Is Social Anxiety a disability under the Americans With Disability Act (ADA) and its Amendments (ADAA)?
In the recent case of Jacobs v. N.C. Administrative Office of the Courts the 4th Cir. Court of Appeals was confronted with this issue.
The employee who was an office assistant was promoted to a deputy clerk. Her duties included microfilming and filing. Four or five of the 30 deputy clerks were also assigned to back-up customer service at the front counter. When the employee began training at the front counter, she experienced extreme stress, nervousness, and panic attacks. She explained to management that she had social anxiety disorder (with a past medical treatment i). She requested as an accommodation to handle a different task or only work at the counter one time per week. She was ultimately terminated she claimed because she would not work at the front counter.
She filed suit under Americans With Disability Act (ADA) and its Amendments (ADAA). Her employer filed a motion to dismiss the claim (Motion for Summary Judgment) in part based on the allegation that the employee did not have a disability. The employee appealed the dismissal to the 4th Cir. that ruled that the District Court was wrong in dismissing the case because a jury could conclude that the employee’s social anxiety disorder substantially limited her in interacting with others. Rejecting the employer’s assertion that employee could not be substantially limited in the major life activity of “interacting with others” because she “interact[ed] with others on a daily basis,” “routinely answered inquiries from the public at the front counter,” “socialized with her co-workers outside of work,” and engaged in social interaction on Facebook, the Fourth Circuit held “[a] person need not live as a hermit to be ‘substantially limited’ in interacting with others.” The court cited the American Psychiatric Association’s definition of social anxiety disorder as including not just those who must avoid situations due to the condition, but also those who endure them with intense anxiety. “At a minimum, [employee’s] testimony that working at the front counter caused her extreme stress and panic attacks creates a disputed issue of material fact on this issue.” Therefore the employee was allowed to proceed to court and try and prove her case to a jury.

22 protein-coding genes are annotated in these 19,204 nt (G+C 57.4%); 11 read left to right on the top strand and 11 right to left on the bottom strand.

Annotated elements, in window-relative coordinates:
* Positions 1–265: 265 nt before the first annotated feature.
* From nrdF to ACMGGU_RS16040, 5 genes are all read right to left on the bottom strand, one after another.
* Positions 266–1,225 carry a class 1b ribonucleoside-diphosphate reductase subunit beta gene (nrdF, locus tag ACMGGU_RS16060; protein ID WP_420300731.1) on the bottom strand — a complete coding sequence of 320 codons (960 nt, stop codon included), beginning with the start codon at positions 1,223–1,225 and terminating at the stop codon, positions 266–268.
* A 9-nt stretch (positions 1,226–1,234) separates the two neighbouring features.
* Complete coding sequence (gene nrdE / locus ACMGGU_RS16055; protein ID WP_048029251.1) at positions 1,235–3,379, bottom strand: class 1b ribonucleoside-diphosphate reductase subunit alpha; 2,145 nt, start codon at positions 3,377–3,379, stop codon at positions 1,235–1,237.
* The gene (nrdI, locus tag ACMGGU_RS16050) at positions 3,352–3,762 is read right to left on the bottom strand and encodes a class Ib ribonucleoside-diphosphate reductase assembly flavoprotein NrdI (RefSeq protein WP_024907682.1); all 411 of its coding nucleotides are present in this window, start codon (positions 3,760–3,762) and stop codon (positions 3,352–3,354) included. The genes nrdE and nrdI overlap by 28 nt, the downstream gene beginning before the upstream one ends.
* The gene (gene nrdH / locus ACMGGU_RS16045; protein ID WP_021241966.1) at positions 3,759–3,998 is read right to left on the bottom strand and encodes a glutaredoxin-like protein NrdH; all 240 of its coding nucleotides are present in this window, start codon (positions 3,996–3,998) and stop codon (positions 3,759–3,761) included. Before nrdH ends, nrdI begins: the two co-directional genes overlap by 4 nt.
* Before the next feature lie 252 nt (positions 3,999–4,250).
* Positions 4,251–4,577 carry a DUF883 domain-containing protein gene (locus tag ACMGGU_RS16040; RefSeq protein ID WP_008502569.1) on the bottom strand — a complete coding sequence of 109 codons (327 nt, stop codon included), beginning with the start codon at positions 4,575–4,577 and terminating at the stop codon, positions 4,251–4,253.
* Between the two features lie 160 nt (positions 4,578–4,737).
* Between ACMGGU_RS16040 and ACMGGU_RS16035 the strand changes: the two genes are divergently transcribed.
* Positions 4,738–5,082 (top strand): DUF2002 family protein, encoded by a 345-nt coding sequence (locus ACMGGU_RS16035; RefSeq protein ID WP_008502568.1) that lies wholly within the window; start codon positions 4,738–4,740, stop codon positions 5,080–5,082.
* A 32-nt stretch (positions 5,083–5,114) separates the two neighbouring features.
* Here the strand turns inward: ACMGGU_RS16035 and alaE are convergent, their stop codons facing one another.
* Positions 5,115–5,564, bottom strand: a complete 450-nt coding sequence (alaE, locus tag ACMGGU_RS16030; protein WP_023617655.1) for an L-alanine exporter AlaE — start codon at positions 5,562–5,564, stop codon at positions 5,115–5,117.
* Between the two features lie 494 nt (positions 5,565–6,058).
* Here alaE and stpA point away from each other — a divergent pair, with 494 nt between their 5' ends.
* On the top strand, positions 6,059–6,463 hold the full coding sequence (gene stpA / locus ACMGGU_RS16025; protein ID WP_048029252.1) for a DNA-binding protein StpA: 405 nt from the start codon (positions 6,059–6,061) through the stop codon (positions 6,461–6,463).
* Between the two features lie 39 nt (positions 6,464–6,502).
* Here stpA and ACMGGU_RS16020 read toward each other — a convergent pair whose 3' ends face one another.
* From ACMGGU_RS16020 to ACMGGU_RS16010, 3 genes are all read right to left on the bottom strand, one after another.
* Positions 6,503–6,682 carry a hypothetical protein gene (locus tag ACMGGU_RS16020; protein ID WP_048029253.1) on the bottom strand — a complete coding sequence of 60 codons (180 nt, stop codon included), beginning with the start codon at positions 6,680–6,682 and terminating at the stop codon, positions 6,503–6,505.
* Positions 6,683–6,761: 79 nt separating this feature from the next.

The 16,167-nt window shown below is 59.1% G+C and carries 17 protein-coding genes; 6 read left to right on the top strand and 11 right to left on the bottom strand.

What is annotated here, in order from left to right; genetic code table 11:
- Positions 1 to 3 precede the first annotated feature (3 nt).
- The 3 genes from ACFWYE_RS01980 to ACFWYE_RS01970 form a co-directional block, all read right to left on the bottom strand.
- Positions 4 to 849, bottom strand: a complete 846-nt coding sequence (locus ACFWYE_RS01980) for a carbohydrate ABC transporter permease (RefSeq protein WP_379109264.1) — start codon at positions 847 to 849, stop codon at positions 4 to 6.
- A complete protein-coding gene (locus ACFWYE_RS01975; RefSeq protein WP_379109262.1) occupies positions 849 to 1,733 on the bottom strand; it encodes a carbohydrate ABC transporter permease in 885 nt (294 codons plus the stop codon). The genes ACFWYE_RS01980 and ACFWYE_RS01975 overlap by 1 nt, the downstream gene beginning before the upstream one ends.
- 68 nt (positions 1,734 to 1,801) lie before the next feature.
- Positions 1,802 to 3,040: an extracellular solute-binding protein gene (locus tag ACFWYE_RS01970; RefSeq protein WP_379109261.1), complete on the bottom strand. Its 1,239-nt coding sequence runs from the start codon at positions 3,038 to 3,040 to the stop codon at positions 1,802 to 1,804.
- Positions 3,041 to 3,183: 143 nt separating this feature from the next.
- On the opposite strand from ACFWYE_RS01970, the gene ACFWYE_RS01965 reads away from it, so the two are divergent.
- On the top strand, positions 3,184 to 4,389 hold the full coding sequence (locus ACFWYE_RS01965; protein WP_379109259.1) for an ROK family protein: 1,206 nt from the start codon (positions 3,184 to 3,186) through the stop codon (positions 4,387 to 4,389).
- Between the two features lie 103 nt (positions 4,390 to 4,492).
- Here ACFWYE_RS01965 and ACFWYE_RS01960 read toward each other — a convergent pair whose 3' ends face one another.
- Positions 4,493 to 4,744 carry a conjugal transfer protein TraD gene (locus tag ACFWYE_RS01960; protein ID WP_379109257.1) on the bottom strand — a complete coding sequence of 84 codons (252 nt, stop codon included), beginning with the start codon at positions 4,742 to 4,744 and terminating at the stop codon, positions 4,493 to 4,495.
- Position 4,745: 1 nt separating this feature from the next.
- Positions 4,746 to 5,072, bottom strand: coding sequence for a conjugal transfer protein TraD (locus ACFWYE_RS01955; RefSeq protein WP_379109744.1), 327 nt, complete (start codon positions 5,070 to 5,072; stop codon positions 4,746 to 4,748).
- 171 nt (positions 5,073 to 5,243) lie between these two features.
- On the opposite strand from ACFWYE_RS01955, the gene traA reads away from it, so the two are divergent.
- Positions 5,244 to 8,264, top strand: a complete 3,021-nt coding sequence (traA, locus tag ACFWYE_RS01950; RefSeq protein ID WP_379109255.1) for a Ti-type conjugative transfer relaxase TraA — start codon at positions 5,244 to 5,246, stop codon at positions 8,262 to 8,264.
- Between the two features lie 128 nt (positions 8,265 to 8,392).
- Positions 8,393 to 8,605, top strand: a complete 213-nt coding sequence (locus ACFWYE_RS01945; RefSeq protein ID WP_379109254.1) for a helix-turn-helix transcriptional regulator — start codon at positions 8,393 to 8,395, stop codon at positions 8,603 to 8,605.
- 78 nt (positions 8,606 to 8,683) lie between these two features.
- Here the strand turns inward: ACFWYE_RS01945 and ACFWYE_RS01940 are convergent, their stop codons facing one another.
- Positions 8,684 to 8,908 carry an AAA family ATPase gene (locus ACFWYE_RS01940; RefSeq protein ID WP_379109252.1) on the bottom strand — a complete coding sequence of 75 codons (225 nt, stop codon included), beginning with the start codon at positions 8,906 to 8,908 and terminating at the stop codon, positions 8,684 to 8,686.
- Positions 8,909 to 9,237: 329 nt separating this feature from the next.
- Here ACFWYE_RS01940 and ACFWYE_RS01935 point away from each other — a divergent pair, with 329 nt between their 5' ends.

For El Paso wrongfully terminated employees, this case has some value but since El Paso, Texas is not in the jurisdiction of the Fourth Circuit (we are in the Fifth Circuit which is much harsher in its acceptance of employee’s rights) its value is somewhat limited. However it goes to show that the Definition of Disability under the Americans With Disability Act (ADA) and its Amendments (ADAA) is broad and Courts and Arbitrators should not be throwing out cases based upon whether an employee has a disability or not.